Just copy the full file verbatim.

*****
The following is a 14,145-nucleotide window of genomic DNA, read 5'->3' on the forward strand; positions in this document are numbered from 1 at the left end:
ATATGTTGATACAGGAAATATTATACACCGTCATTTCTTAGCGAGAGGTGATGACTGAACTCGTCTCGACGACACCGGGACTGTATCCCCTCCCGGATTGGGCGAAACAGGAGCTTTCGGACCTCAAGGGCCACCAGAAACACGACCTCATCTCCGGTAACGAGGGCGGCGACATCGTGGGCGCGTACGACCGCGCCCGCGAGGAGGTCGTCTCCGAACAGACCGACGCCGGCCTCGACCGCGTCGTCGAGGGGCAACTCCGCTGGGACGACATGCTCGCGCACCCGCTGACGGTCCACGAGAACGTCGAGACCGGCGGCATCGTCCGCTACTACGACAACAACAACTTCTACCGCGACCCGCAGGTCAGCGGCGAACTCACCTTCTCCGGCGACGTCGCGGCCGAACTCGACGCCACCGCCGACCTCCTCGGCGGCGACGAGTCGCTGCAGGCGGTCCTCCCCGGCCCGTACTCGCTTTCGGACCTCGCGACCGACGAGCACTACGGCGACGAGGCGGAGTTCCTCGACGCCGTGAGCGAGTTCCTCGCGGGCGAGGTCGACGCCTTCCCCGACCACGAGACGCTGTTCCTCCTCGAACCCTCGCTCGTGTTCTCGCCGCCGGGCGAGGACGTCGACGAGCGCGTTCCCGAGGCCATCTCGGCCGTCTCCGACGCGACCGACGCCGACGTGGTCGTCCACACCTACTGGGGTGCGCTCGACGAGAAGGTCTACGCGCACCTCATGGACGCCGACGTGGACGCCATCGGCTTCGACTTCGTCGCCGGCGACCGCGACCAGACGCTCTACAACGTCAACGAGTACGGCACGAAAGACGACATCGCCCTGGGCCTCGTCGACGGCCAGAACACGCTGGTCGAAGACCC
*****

The following is a 14,145-nucleotide window of genomic DNA, read 5'->3' on the forward strand; positions in this document are numbered from 1 at the left end:
ATATGTTGATACAGGAAATATTATACACCGTCATTTCTTAGCGAGAGGTGATGACTGAACTCGTCTCGACGACACCGGGACTGTATCCCCTCCCGGATTGGGCGAAACAGGAGCTTTCGGACCTCAAGGGCCACCAGAAACACGACCTCATCTCCGGTAACGAGGGCGGCGACATCGTGGGCGCGTACGACCGCGCCCGCGAGGAGGTCGTCTCCGAACAGACCGACGCCGGCCTCGACCGCGTCGTCGAGGGGCAACTCCGCTGGGACGACATGCTCGCGCACCCGCTGACGGTCCACGAGAACGTCGAGACCGGCGGCATCGTCCGCTACTACGACAACAACAACTTCTACCGCGACCCGCAGGTCAGCGGCGAACTCACCTTCTCCGGCGACGTCGCGGCCGAACTCGACGCCACCGCCGACCTCCTCGGCGGCGACGAGTCGCTGCAGGCGGTCCTCCCCGGCCCGTACTCGCTTTCGGACCTCGCGACCGACGAGCACTACGGCGACGAGGCGGAGTTCCTCGACGCCGTGAGCGAGTTCCTCGCGGGCGAGGTCGACGCCTTCCCCGACCACGAGACGCTGTTCCTCCTCGAACCCTCGCTCGTGTTCTCGCCGCCGGGCGAGGACGTCGACGAGCGCGTTCCCGAGGCCATCTCGGCCGTCTCCGACGCGACCGACGCCGACGTGGTCGTCCACACCTACTGGGGTGCGCTCGACGAGAAGGTCTACGCGCACCTCATGGACGCCGACGTGGACGCCATCGGCTTCGACTTCGTCGCCGGCGACCGCGACCAGACGCTCTACAACGTCAACGAGTACGGCACGAAAGACGACATCGCCCTGGGCCTCGTCGACGGCCAGAACACGCTGGTCGAAGACCC